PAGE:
The Killers at O2 Arena, London: Brandon Flowers is the man

Las Vegas rockers are back, bigger and better than ever

Jess Denham
Tuesday 28 November 2017 17:37
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The frontman’s confidence has come on in leaps and bounds in recent years
The frontman’s confidence has come on in leaps and bounds in recent years

Who’s the man? Brandon Flowers is the man, and the return of The Killers to London’s cavernous O2 Arena offers a grand opportunity for him to cement himself as modern rock’s finest.

The band builds anticipation with the expansive “Wonderful Wonderful” from the new album of the same name before cranking up the disco vibes with the fantastically ironic “The Man”, complete with tongue-firmly-in-cheek hip thrusts.

“Somebody Told Me” and “Spaceman” swiftly follow, reminding us that this band is not so arrogant as to deny the fans the hits they came to hear. Unlike many of their more sombre contemporaries (Kings of Leon, I’m looking at you), they are evidently having a glittering ball of a time under the lights. Drummer Ronnie Vannucci Jr is giving his usual 110 per cent and touring members Ted Sablay and Jake Blanton fill the boots of lead and bass guitarists Dave Keuning and Mark Stoermer seamlessly.

“I Can’t Stay” – a slightly “meh” mid-album track from 2008’s Day & Age – proves the flattest point of the set list, but the energy rapidly reignites for “Smile Like You Mean It” – a firm favourite from the glamorous indie rock and roll of the Hot Fuss days.

Flowers is noticeably emotional during “Rut” and “Life to Come” – the new heartfelt duo of slower tracks about his wife’s struggle with complex PTSD – as phones come out for a photo op when the jittery frontman is briefly staying relatively still. Strapping on a bass guitar for Sam’s Town classic “For Reasons Unknown”, he conducts one of many impassioned sing-alongs, with the lesser known “Shot at the Night” from compilation album Direct Hits a welcome surprise addition.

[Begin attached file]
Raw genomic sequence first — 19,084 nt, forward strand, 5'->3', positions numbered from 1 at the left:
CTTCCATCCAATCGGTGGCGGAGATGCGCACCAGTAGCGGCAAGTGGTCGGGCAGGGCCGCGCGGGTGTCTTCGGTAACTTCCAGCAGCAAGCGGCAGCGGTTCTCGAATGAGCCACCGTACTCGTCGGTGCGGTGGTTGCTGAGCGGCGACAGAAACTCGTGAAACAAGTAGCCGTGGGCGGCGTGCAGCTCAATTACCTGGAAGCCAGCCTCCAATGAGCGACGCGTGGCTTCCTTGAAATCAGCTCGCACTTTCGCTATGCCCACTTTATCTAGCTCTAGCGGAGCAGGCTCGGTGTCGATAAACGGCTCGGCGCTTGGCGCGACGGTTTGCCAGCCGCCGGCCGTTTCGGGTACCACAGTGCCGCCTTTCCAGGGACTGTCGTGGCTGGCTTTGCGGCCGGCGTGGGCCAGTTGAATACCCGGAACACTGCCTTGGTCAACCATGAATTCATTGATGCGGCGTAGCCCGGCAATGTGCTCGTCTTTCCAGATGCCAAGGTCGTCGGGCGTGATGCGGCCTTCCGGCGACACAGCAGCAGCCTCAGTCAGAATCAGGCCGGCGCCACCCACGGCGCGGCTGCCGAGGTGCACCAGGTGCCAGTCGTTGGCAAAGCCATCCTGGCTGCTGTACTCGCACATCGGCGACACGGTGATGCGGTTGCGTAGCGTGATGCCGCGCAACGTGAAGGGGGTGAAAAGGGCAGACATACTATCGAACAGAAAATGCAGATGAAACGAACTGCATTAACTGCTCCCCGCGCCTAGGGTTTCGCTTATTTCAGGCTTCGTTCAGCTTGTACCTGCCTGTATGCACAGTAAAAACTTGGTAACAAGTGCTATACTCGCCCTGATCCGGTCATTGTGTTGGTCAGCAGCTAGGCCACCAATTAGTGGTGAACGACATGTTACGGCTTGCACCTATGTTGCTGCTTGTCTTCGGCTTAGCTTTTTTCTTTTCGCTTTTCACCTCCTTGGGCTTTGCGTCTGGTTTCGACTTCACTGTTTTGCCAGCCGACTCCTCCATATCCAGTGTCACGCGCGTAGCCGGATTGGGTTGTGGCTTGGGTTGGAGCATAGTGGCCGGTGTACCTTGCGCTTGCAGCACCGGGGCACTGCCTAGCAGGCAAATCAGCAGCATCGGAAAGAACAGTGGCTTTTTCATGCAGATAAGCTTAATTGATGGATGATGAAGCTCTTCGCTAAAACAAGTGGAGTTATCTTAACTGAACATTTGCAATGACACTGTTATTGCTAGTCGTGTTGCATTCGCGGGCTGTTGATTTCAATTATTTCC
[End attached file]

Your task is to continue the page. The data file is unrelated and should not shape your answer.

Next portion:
The Killers delivered a life-affirming set at the O2 Arena (Rob Loud)

“Runaways” and “Read My Mind” follow a brief stripped-back cover of the beautiful “Romeo and Juliet” by Dire Straits before chants of the “I’ve got soul but I’m not a soldier” refrain from a triumphant “All These Things That I’ve Done” reverberate around the sold-out, 20,000-strong venue.

Confetti and silly string blasts out of cannons and The Killers pretend to bid us goodnight but their pumped-up guests are going nowhere.

Returning for the encore in a fabulously ridiculous, shimmery, gold suit and sunglasses (they are from Las Vegas after all), Flowers further revels in a confidence that it has been a joy to watch bloom from the early Noughties when an anxious twenty-something in guyliner shuffled around nervously – self-conscious eyes darting anywhere but to us – into safely one of the best frontmen on the live scene today.

New song “The Calling” (featuring a drawling intro by Hollywood actor Woody Harrelson) sees him jump on to monitors to show off dance moves he would have died before attempting in those early days, before unmistakable sirens lead into “Jenny Was A Friend Of Mine” (Flowers not quite cutting the figure of a psychopathic girlfriend murderer in those glad rags but no matter...) and a fevered “When You Were Young” that takes the already charged atmosphere soaring to a higher strata still.

“Life can be tough but you gotta remember – sometimes it goes the other way too,” teases Flowers before “Mr Brightside” – now a bona fide anthem of a generation – sparks mass frenzied dancing as blissfully uninhibited as if it was our last night on earth.

The Killers are back, bigger and bolder than ever. This London comeback was pure euphoria – from sparkling start to fizzing, life-affirming finish.

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